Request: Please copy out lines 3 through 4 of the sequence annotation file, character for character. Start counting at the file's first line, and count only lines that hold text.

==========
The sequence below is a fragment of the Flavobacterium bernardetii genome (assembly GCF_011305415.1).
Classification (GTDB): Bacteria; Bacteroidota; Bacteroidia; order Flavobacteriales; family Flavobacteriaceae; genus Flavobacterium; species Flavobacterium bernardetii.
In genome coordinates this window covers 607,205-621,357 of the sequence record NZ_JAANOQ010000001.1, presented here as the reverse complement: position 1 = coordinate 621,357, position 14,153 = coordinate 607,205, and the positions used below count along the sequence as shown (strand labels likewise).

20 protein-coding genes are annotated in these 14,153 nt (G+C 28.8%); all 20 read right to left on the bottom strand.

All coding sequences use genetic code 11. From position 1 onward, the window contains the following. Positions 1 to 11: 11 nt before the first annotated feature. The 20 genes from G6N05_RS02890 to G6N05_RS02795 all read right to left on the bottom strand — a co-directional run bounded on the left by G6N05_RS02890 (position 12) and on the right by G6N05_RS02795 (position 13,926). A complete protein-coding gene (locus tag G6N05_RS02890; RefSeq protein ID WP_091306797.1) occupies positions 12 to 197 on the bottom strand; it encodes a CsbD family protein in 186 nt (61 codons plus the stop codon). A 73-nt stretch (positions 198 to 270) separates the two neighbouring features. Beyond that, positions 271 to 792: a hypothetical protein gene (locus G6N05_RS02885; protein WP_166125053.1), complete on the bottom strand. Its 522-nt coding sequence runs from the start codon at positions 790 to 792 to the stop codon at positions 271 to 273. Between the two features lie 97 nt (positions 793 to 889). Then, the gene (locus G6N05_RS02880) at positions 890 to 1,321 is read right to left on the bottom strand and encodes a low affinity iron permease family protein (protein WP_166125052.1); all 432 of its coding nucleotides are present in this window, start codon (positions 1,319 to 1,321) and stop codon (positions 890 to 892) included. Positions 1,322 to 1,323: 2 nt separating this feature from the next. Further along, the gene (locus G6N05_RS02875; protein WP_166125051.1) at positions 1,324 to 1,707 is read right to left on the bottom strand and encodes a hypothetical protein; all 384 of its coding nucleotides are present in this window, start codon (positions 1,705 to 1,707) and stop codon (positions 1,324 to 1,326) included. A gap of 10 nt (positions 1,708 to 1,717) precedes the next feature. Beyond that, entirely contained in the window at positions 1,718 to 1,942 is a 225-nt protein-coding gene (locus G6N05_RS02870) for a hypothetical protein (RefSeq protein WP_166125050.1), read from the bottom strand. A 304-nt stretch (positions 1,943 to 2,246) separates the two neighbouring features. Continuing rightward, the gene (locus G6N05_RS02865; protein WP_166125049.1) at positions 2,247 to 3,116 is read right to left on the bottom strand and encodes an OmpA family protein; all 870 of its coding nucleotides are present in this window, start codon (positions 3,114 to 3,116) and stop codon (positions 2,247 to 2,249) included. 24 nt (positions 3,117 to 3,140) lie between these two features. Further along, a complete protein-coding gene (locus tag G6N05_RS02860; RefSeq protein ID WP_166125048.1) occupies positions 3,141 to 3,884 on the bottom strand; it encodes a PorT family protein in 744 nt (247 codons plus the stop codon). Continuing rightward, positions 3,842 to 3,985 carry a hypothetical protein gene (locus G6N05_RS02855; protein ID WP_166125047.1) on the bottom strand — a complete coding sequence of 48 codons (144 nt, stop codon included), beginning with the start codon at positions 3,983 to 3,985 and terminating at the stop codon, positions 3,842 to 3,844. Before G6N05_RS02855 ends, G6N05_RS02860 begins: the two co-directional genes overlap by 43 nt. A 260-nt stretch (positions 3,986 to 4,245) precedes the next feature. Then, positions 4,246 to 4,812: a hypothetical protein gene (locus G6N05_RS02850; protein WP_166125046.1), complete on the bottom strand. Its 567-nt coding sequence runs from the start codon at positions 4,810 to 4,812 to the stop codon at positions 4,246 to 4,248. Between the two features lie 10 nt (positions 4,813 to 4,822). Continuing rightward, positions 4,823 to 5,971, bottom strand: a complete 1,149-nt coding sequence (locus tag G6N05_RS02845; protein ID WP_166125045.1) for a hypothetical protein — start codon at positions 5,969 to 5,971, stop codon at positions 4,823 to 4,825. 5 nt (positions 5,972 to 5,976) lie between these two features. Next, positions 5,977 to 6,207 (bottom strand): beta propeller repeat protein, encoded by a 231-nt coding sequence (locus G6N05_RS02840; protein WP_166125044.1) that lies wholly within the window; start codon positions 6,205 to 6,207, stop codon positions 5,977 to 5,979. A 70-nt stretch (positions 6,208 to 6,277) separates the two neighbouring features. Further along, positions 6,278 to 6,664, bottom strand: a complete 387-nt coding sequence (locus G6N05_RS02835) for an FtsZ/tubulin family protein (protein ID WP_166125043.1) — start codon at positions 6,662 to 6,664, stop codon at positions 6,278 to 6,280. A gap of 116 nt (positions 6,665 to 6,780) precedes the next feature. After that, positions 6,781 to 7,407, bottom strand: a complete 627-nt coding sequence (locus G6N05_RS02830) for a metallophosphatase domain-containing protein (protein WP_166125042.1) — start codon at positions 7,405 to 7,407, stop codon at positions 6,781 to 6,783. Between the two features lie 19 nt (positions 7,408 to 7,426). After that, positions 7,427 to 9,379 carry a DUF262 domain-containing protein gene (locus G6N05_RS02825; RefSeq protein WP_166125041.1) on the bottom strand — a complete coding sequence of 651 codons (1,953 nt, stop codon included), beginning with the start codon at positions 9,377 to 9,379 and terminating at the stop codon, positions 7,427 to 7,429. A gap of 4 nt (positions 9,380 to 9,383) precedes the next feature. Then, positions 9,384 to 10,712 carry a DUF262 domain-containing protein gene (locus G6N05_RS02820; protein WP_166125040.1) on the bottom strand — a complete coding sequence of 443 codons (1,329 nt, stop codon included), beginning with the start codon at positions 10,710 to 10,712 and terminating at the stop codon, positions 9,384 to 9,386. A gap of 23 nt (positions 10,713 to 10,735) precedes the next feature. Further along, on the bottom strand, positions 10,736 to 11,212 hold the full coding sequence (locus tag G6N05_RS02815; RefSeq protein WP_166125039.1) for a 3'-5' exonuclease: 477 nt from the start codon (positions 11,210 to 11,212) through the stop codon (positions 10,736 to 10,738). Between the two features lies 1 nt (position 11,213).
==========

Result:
In genome coordinates this window covers 607,205-621,357 of the sequence record NZ_JAANOQ010000001.1, presented here as the reverse complement: position 1 = coordinate 621,357, position 14,153 = coordinate 607,205, and the positions used below count along the sequence as shown (strand labels likewise).

20 protein-coding genes are annotated in these 14,153 nt (G+C 28.8%); all 20 read right to left on the bottom strand.